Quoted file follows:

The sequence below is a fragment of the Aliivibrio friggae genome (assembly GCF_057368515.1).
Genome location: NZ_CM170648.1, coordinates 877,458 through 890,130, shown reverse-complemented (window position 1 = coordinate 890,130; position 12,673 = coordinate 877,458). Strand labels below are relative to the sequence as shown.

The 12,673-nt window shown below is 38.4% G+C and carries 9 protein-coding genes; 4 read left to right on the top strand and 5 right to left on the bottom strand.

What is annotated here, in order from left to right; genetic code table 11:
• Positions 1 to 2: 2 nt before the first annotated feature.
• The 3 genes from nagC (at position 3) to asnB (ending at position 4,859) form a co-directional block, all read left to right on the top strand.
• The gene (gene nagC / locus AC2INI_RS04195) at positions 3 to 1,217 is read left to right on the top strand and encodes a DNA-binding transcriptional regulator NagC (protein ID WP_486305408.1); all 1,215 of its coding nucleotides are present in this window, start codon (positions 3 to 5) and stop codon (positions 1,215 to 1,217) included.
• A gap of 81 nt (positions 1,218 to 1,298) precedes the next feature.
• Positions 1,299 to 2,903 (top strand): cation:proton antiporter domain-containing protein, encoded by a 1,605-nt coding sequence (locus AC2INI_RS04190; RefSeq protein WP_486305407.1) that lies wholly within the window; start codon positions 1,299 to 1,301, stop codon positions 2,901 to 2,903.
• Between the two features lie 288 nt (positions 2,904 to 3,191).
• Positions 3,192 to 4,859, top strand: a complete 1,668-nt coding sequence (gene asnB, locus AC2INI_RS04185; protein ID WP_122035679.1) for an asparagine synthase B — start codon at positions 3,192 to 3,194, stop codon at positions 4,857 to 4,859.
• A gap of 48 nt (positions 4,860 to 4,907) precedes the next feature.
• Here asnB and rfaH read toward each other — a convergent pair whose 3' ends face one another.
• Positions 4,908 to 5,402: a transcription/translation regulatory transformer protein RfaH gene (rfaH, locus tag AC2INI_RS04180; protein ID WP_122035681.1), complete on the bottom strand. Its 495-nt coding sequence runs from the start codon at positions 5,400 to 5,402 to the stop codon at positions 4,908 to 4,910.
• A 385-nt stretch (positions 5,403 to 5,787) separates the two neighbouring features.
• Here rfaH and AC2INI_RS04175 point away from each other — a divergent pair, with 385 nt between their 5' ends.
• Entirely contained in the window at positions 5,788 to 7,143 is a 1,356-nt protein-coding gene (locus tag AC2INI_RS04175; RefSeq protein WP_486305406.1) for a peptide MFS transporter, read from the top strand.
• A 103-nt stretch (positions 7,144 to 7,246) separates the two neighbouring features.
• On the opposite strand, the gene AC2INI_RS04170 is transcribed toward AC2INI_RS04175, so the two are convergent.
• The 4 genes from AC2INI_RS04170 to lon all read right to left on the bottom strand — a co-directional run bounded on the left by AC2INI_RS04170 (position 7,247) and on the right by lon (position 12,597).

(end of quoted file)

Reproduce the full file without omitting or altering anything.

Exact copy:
The sequence below is a fragment of the Aliivibrio friggae genome (assembly GCF_057368515.1).
Genome location: NZ_CM170648.1, coordinates 877,458 through 890,130, shown reverse-complemented (window position 1 = coordinate 890,130; position 12,673 = coordinate 877,458). Strand labels below are relative to the sequence as shown.

The 12,673-nt window shown below is 38.4% G+C and carries 9 protein-coding genes; 4 read left to right on the top strand and 5 right to left on the bottom strand.

What is annotated here, in order from left to right; genetic code table 11:
• Positions 1 to 2: 2 nt before the first annotated feature.
• The 3 genes from nagC (at position 3) to asnB (ending at position 4,859) form a co-directional block, all read left to right on the top strand.
• The gene (gene nagC / locus AC2INI_RS04195) at positions 3 to 1,217 is read left to right on the top strand and encodes a DNA-binding transcriptional regulator NagC (protein ID WP_486305408.1); all 1,215 of its coding nucleotides are present in this window, start codon (positions 3 to 5) and stop codon (positions 1,215 to 1,217) included.
• A gap of 81 nt (positions 1,218 to 1,298) precedes the next feature.
• Positions 1,299 to 2,903 (top strand): cation:proton antiporter domain-containing protein, encoded by a 1,605-nt coding sequence (locus AC2INI_RS04190; RefSeq protein WP_486305407.1) that lies wholly within the window; start codon positions 1,299 to 1,301, stop codon positions 2,901 to 2,903.
• Between the two features lie 288 nt (positions 2,904 to 3,191).
• Positions 3,192 to 4,859, top strand: a complete 1,668-nt coding sequence (gene asnB, locus AC2INI_RS04185; protein ID WP_122035679.1) for an asparagine synthase B — start codon at positions 3,192 to 3,194, stop codon at positions 4,857 to 4,859.
• A gap of 48 nt (positions 4,860 to 4,907) precedes the next feature.
• Here asnB and rfaH read toward each other — a convergent pair whose 3' ends face one another.
• Positions 4,908 to 5,402: a transcription/translation regulatory transformer protein RfaH gene (rfaH, locus tag AC2INI_RS04180; protein ID WP_122035681.1), complete on the bottom strand. Its 495-nt coding sequence runs from the start codon at positions 5,400 to 5,402 to the stop codon at positions 4,908 to 4,910.
• A 385-nt stretch (positions 5,403 to 5,787) separates the two neighbouring features.
• Here rfaH and AC2INI_RS04175 point away from each other — a divergent pair, with 385 nt between their 5' ends.
• Entirely contained in the window at positions 5,788 to 7,143 is a 1,356-nt protein-coding gene (locus tag AC2INI_RS04175; RefSeq protein WP_486305406.1) for a peptide MFS transporter, read from the top strand.
• A 103-nt stretch (positions 7,144 to 7,246) separates the two neighbouring features.
• On the opposite strand, the gene AC2INI_RS04170 is transcribed toward AC2INI_RS04175, so the two are convergent.
• The 4 genes from AC2INI_RS04170 to lon all read right to left on the bottom strand — a co-directional run bounded on the left by AC2INI_RS04170 (position 7,247) and on the right by lon (position 12,597).